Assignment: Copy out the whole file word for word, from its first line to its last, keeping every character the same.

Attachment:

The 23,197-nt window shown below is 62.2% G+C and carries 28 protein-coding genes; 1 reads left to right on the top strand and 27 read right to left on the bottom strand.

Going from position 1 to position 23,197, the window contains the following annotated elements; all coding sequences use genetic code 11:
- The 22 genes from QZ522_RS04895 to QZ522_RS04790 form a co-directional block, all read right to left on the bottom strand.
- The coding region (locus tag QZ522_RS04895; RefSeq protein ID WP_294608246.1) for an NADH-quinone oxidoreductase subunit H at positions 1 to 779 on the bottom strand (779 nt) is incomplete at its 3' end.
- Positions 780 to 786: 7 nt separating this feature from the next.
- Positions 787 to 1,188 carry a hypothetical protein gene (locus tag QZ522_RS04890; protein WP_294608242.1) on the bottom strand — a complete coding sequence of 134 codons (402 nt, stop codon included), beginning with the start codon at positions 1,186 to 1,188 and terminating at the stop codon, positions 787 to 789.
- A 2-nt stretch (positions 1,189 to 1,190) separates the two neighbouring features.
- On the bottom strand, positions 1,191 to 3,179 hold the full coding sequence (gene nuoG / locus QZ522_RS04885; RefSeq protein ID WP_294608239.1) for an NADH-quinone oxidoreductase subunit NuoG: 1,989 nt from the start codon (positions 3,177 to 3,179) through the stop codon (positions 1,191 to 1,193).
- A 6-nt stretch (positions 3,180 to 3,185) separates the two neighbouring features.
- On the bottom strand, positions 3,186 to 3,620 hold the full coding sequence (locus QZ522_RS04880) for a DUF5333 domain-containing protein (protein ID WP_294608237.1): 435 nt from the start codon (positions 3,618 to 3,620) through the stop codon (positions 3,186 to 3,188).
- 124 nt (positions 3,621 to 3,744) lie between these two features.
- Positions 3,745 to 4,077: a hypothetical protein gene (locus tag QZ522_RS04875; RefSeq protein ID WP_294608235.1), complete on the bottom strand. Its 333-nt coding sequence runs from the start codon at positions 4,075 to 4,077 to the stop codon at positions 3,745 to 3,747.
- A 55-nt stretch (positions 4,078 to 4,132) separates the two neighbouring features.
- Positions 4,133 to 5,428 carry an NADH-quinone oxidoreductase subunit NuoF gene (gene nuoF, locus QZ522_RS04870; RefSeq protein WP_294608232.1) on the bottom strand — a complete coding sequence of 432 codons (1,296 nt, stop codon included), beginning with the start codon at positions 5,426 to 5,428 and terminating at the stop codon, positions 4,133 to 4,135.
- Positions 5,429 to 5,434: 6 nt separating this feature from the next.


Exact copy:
The 23,197-nt window shown below is 62.2% G+C and carries 28 protein-coding genes; 1 reads left to right on the top strand and 27 read right to left on the bottom strand.

Going from position 1 to position 23,197, the window contains the following annotated elements; all coding sequences use genetic code 11:
- The 22 genes from QZ522_RS04895 to QZ522_RS04790 form a co-directional block, all read right to left on the bottom strand.
- The coding region (locus tag QZ522_RS04895; RefSeq protein ID WP_294608246.1) for an NADH-quinone oxidoreductase subunit H at positions 1 to 779 on the bottom strand (779 nt) is incomplete at its 3' end.
- Positions 780 to 786: 7 nt separating this feature from the next.
- Positions 787 to 1,188 carry a hypothetical protein gene (locus tag QZ522_RS04890; protein WP_294608242.1) on the bottom strand — a complete coding sequence of 134 codons (402 nt, stop codon included), beginning with the start codon at positions 1,186 to 1,188 and terminating at the stop codon, positions 787 to 789.
- A 2-nt stretch (positions 1,189 to 1,190) separates the two neighbouring features.
- On the bottom strand, positions 1,191 to 3,179 hold the full coding sequence (gene nuoG / locus QZ522_RS04885; RefSeq protein ID WP_294608239.1) for an NADH-quinone oxidoreductase subunit NuoG: 1,989 nt from the start codon (positions 3,177 to 3,179) through the stop codon (positions 1,191 to 1,193).
- A 6-nt stretch (positions 3,180 to 3,185) separates the two neighbouring features.
- On the bottom strand, positions 3,186 to 3,620 hold the full coding sequence (locus QZ522_RS04880) for a DUF5333 domain-containing protein (protein ID WP_294608237.1): 435 nt from the start codon (positions 3,618 to 3,620) through the stop codon (positions 3,186 to 3,188).
- 124 nt (positions 3,621 to 3,744) lie between these two features.
- Positions 3,745 to 4,077: a hypothetical protein gene (locus tag QZ522_RS04875; RefSeq protein ID WP_294608235.1), complete on the bottom strand. Its 333-nt coding sequence runs from the start codon at positions 4,075 to 4,077 to the stop codon at positions 3,745 to 3,747.
- A 55-nt stretch (positions 4,078 to 4,132) separates the two neighbouring features.
- Positions 4,133 to 5,428 carry an NADH-quinone oxidoreductase subunit NuoF gene (gene nuoF, locus QZ522_RS04870; RefSeq protein WP_294608232.1) on the bottom strand — a complete coding sequence of 432 codons (1,296 nt, stop codon included), beginning with the start codon at positions 5,426 to 5,428 and terminating at the stop codon, positions 4,133 to 4,135.
- Positions 5,429 to 5,434: 6 nt separating this feature from the next.